Published: 26 January, 2021 | Volume 6 - Issue 1 | Pages: 001-007
Background: With the outbreak of Coronavirus disease 2019 (COVID-19), many studies’ attention to this world’s complexity increased dramatically. Different views on sports and physical activities have been presented, which have addressed the advantages and disadvantages of sports activities in this period differently. The purpose of this review was to investigate the physiological and psychological effects of physical activity during the COVID-19 pandemic.
Methods: Using PubMed, Science Direct, Medline, and Web of Science electronic databases, this review summarizes the current knowledge of direct and indirect effects of physical activity during the COVID-19 pandemic, evaluating the advantages and drawbacks of specific exercise physiology conditions. All types of studies were assessed, including systematic reviews, case-studies, and clinical guidelines. The literature search identified 40 articles that discussed COVID-19, immune system, the relation between immune system and exercise or diet, and psychological impacts of physical activity.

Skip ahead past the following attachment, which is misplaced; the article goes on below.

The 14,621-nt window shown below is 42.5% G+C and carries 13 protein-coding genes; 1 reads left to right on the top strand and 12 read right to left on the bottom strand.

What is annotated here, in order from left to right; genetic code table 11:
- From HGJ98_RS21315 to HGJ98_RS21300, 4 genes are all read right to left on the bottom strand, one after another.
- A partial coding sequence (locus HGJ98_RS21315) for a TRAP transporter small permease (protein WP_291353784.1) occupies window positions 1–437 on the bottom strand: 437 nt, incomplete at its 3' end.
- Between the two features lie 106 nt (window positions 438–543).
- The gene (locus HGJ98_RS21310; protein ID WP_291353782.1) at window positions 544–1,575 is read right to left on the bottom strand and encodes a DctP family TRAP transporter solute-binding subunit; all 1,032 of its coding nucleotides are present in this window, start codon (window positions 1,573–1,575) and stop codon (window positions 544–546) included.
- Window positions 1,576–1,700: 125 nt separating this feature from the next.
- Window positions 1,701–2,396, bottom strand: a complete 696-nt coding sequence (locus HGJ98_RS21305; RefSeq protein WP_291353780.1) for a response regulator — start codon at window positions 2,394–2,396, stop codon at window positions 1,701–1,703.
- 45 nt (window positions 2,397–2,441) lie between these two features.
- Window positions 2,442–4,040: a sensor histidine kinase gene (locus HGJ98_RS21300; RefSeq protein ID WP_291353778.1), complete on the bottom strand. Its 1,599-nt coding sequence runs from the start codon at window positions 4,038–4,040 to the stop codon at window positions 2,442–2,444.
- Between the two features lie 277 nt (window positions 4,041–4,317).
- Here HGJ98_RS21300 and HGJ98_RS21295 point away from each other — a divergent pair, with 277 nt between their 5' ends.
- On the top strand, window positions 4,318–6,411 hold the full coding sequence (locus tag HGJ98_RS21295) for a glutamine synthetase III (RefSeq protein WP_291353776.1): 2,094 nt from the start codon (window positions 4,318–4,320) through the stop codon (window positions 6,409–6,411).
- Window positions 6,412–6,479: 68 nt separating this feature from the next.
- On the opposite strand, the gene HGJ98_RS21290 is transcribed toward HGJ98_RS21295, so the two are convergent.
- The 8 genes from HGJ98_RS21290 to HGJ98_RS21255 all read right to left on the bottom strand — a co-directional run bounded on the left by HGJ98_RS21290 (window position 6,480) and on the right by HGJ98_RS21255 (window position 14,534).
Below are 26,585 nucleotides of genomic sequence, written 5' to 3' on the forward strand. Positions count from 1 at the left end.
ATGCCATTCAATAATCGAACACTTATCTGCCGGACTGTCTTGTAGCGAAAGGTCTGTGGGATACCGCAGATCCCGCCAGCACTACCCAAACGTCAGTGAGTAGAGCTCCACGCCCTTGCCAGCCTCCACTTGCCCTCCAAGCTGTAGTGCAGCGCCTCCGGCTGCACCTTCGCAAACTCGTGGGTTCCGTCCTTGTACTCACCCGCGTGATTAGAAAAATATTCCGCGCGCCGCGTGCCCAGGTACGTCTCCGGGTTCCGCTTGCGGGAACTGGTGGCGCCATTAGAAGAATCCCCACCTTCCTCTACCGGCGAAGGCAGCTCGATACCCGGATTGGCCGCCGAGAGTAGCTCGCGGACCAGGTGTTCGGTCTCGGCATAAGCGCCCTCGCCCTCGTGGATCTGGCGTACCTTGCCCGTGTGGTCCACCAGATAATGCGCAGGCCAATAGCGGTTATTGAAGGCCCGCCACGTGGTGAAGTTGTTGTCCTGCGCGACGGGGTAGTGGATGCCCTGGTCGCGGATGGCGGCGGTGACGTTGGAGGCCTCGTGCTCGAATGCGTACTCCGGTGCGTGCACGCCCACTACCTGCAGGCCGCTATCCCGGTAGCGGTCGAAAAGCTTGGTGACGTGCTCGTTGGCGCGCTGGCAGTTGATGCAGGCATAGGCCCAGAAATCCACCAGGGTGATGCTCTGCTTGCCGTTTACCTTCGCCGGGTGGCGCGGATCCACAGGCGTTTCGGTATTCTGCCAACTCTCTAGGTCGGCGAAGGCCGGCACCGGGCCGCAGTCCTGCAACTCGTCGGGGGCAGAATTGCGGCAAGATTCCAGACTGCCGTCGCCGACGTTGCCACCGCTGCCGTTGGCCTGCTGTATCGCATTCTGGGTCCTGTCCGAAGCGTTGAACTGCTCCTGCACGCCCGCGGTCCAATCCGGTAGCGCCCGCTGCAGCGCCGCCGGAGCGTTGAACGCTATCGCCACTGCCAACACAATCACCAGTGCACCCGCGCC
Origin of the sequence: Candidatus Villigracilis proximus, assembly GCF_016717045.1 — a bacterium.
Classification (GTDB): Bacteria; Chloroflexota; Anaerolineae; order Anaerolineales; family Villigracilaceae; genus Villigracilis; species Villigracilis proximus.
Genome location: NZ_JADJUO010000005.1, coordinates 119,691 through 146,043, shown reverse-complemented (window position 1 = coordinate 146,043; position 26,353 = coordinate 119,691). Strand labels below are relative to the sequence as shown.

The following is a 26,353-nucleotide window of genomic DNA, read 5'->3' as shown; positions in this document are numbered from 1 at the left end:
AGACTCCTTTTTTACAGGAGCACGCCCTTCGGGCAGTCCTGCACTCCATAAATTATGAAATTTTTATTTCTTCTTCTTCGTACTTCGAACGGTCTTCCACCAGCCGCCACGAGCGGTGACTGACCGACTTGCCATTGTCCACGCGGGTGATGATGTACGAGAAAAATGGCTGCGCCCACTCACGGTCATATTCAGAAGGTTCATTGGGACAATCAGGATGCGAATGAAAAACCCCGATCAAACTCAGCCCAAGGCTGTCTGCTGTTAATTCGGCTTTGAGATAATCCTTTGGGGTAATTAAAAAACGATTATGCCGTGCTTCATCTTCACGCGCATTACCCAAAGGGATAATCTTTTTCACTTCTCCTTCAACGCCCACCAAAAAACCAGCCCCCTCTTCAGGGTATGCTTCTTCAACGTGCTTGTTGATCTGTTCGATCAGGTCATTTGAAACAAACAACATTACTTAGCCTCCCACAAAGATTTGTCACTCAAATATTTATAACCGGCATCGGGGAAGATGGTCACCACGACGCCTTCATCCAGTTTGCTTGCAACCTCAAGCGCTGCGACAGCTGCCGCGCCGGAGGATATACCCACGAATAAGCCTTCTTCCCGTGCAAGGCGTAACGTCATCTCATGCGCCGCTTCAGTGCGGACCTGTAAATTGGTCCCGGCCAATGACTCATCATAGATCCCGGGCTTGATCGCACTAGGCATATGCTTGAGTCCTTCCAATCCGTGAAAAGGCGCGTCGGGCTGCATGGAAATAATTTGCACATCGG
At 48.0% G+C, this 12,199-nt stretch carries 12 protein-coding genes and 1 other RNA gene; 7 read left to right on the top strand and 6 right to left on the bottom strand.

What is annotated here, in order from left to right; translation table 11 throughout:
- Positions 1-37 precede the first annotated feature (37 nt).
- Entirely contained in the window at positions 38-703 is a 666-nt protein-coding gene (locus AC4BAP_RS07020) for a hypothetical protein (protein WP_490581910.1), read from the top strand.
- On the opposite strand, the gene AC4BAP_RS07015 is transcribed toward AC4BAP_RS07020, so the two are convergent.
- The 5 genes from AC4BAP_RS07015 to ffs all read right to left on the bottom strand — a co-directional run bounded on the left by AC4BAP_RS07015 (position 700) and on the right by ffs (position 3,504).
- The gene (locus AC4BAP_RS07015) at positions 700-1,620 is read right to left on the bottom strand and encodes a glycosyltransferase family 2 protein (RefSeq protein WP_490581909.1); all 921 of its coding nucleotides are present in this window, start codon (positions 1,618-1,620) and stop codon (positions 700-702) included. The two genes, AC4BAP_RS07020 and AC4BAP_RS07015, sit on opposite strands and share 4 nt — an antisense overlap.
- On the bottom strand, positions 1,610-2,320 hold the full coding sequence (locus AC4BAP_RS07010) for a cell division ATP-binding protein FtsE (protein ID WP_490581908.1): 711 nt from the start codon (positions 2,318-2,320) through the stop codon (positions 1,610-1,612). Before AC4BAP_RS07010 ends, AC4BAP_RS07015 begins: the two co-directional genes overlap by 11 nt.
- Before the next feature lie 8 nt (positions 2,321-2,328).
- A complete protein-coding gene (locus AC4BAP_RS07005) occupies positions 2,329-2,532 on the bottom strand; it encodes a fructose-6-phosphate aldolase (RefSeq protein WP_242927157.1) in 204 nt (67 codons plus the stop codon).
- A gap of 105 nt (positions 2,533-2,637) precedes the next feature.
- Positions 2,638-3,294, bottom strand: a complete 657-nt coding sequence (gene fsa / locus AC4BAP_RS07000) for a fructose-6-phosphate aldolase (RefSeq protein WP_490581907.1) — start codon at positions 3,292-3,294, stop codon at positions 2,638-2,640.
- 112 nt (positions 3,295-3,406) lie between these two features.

Results: Forty articles review showed that the immune system depends on the type, frequency, intensity, and duration of the exercise.
Intense or prolonged exercise with short recovery periods can progressively weaken the immune system and increase the risk of COVID-19. One of the acute responses after moderate-intensity training is improved immune function and a decrease in inflammatory cytokines. Paying attention to dietary intakes of micro-and macronutrients in conjunction with exercise can strengthen the condition to fight against coronavirus. Exercise can also affect the psychological dimensions of the COVID-19 pandemic, including depression, anxiety, and stress, which improve community mental health during the quarantine.
Conclusion: Setting appropriate physical activity based on individuals’ properties and proper diet plan may enhance the physiological and psychological body’s condition to fight against coronavirus.
COVID-19; Inflammation; Physical activity; Exercise physiology; Exercise psychology